If this doesn’t sound like you, you probably won’t. It is definitely too much work to feel lukewarm about it on a day to day basis.

This all being said, the money jump from lower amlaw200 to market biglaw probably more than justifies whatever difference in hours you’re going to be working. It’s probably worth working an extra 5-10 hours/week to almost double your salary (bonus included).

My two cents.
What if this sounds like you, but you also like to have some weekends/weeknights without having to actually work? Still going to like big law in a non-NYC major market?

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Re: How bad is Big Law life?

Post by Sackboy » Tue Jul 21, 2020 11:56 am

Sporty1911 wrote:
Tue Jul 21, 2020 9:32 am

What if this sounds like you, but you also like to have some weekends/weeknights without having to actually work? Still going to like big law in a non-NYC major market?
For the vast majority of folks, biglaw is likely is not for them. Working in certain governmental, non-profit, and regional law firm capacities is probably a much better fit. Even outside of NYC, biglaw is taxing. There is no way to maintain biglaw profitability and revenue metrics without it being a high-intensity experience for the average associate and partner. Secondary market is almost always helpful to life being less stressful, but the fundamental demand flaw doesn't go away. Firms aren't really keen of having a NY office with a 60% profit margin and a Portland office with a 15% profit margin. For firms that do just maintain lower margins across the country, some of them have considerably lower average billable pricing, so you might need the same number of hours to hit a lower profit margin, which obviously does not improve QoL.

Most folks who stay in private practice and want any semblance of a life that isn't purely dedicated to the law or extremely poorly balanced would do best by going to a top local firm in the state/city. The pay is much lower, cases a bit less sexy, and the recognition nowhere near biglaw prefftige, but equity and 1800 billables at a 9-5 pace can actually be a realistic outcome.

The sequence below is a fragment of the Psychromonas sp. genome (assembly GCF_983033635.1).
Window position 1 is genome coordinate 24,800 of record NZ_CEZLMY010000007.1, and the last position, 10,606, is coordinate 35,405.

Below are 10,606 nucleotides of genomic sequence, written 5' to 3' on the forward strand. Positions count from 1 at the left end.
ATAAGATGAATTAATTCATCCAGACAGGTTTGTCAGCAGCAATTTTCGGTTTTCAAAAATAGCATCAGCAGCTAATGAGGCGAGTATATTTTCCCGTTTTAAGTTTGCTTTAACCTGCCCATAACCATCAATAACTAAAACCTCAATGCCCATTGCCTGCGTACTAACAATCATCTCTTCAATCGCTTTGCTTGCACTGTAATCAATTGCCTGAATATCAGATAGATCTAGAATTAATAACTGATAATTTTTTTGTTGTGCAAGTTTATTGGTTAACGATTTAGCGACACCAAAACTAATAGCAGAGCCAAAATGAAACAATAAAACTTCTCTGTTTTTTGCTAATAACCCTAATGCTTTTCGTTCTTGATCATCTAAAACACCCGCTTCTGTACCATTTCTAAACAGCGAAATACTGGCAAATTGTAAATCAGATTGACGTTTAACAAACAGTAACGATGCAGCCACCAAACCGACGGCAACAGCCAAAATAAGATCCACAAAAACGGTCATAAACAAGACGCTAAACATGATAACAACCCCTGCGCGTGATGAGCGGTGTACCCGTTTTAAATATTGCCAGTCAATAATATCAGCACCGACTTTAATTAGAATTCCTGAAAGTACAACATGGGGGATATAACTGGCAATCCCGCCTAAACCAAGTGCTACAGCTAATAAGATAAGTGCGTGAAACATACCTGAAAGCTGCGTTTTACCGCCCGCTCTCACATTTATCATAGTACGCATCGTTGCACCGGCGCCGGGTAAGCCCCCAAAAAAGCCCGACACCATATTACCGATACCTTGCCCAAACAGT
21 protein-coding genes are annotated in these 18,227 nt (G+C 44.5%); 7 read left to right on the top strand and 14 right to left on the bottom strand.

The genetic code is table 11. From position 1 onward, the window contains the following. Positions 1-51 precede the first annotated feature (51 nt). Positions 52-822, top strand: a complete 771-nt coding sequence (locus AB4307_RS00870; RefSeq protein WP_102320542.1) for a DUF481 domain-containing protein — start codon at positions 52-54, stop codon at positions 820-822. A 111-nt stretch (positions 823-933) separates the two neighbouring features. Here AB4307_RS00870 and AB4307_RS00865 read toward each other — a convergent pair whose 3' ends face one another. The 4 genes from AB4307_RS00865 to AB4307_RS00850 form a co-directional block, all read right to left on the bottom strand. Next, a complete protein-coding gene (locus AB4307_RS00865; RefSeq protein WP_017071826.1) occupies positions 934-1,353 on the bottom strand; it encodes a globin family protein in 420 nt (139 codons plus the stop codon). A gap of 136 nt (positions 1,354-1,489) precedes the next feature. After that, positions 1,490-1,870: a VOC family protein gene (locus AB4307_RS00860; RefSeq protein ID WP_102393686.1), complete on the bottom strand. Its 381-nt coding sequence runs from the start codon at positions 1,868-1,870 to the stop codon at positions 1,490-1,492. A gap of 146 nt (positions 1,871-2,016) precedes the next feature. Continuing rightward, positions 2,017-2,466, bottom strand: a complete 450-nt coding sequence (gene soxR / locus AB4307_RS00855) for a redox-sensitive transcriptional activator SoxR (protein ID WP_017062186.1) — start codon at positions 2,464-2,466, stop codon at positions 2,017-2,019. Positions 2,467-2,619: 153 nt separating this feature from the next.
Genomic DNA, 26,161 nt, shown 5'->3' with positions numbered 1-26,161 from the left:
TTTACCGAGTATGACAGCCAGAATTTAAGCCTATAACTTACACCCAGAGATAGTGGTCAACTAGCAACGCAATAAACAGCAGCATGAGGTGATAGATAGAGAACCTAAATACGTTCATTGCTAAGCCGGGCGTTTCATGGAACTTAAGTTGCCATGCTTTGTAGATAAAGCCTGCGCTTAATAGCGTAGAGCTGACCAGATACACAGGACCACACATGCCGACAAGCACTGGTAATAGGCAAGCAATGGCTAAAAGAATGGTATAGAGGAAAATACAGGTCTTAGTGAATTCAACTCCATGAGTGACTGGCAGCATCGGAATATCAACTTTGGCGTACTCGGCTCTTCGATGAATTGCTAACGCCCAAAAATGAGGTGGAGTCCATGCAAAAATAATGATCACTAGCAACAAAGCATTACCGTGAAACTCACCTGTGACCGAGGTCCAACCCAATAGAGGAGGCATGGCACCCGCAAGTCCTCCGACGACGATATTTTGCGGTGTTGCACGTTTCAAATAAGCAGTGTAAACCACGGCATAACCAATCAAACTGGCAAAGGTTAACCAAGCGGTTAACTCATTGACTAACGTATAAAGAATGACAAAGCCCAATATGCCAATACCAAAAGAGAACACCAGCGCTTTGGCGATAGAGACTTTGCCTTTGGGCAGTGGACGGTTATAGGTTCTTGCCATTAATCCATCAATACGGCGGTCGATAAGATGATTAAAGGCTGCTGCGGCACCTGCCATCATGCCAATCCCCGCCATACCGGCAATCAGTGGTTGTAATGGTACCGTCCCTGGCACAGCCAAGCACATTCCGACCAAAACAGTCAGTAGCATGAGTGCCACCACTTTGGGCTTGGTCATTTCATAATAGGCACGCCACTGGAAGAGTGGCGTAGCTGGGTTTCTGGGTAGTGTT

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Re: How bad is Big Law life?

Post by objctnyrhnr » Tue Jul 21, 2020 12:56 pm

Sporty1911 wrote:
Tue Jul 21, 2020 9:32 am
objctnyrhnr wrote:
Tue Jul 21, 2020 6:03 am
Let’s say you’re in lit. And let’s assume that you generally really like lit. You find yourself thinking about strategy in the shower, but it’s not in some sort of crazy stressed out way. It’s because lit is always on your mind, and that’s okay with you—it’s what you do (literally). If this sounds like you, you’ll like biglaw. These are the people who thrive in biglaw.

If this doesn’t sound like you, you probably won’t. It is definitely too much work to feel lukewarm about it on a day to day basis.

This all being said, the money jump from lower amlaw200 to market biglaw probably more than justifies whatever difference in hours you’re going to be working. It’s probably worth working an extra 5-10 hours/week to almost double your salary (bonus included).

My two cents.
What if this sounds like you, but you also like to have some weekends/weeknights without having to actually work? Still going to like big law in a non-NYC major market?
I’m in a non NYC major market. I’ll often go several weekends in a row without working, then several weekends in a row where I do have to put a chunk in. Similarly, I’ll often go several weeks in a row where I only need to log back on (after signing off at 6pm or so) once or twice max. Then I’ll go a few of weeks in a row where I’m basically going straight through to sleep on the majority, if not all, weeknights.

So yeah. I have a life. I have a family with whom I feel I spend enough time and hobbies and I exercise and usually sleep enough and socialize. But I really don’t have much downtime where I’m not working or doing one of those things.

It’s doable but I’m not gonna tell you it’s easy because it’s not. And as others have said, this can vary a lot based on group and office and firm.

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Re: How bad is Big Law life?

Post by objctnyrhnr » Tue Jul 21, 2020 12:59 pm

I guess my thinking is why would I want to voluntarily be an associate at a lower amlaw 200 firm for way less money/prestige and only work a little bit less? As an associate, I’d rather work another hour or two a day on average and feel like I’m really well compensated. But maybe that’s just me. And I’m definitely generalizing a good bit, here.

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Re: How bad is Big Law life?

Post by BigLawer » Tue Jul 21, 2020 1:04 pm

objctnyrhnr wrote:
Tue Jul 21, 2020 12:59 pm
I guess my thinking is why would I want to voluntarily be an associate at a lower amlaw 200 firm for way less money/prestige and only work a little bit less? As an associate, I’d rather work another hour or two a day on average and feel like I’m really well compensated. But maybe that’s just me. And I’m definitely generalizing a good bit, here.